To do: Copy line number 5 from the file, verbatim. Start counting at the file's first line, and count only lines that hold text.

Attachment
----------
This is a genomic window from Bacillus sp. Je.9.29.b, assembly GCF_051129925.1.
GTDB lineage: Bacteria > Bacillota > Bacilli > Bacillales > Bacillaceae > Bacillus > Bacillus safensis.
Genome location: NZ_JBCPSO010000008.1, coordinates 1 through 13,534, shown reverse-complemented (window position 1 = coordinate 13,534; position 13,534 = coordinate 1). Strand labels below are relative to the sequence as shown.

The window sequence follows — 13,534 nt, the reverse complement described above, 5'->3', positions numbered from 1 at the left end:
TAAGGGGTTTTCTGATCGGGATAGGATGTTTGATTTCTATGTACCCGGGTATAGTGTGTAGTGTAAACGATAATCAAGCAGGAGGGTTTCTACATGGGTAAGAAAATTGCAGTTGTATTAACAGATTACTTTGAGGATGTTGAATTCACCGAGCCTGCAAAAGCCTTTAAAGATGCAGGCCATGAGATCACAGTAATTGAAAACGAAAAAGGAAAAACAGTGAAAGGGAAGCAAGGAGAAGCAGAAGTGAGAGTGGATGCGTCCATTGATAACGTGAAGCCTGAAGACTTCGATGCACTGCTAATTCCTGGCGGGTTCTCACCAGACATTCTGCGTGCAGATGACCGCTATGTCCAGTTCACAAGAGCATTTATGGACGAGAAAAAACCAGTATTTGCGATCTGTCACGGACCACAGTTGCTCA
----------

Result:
TAAGGGGTTTTCTGATCGGGATAGGATGTTTGATTTCTATGTACCCGGGTATAGTGTGTAGTGTAAACGATAATCAAGCAGGAGGGTTTCTACATGGGTAAGAAAATTGCAGTTGTATTAACAGATTACTTTGAGGATGTTGAATTCACCGAGCCTGCAAAAGCCTTTAAAGATGCAGGCCATGAGATCACAGTAATTGAAAACGAAAAAGGAAAAACAGTGAAAGGGAAGCAAGGAGAAGCAGAAGTGAGAGTGGATGCGTCCATTGATAACGTGAAGCCTGAAGACTTCGATGCACTGCTAATTCCTGGCGGGTTCTCACCAGACATTCTGCGTGCAGATGACCGCTATGTCCAGTTCACAAGAGCATTTATGGACGAGAAAAAACCAGTATTTGCGATCTGTCACGGACCACAGTTGCTCA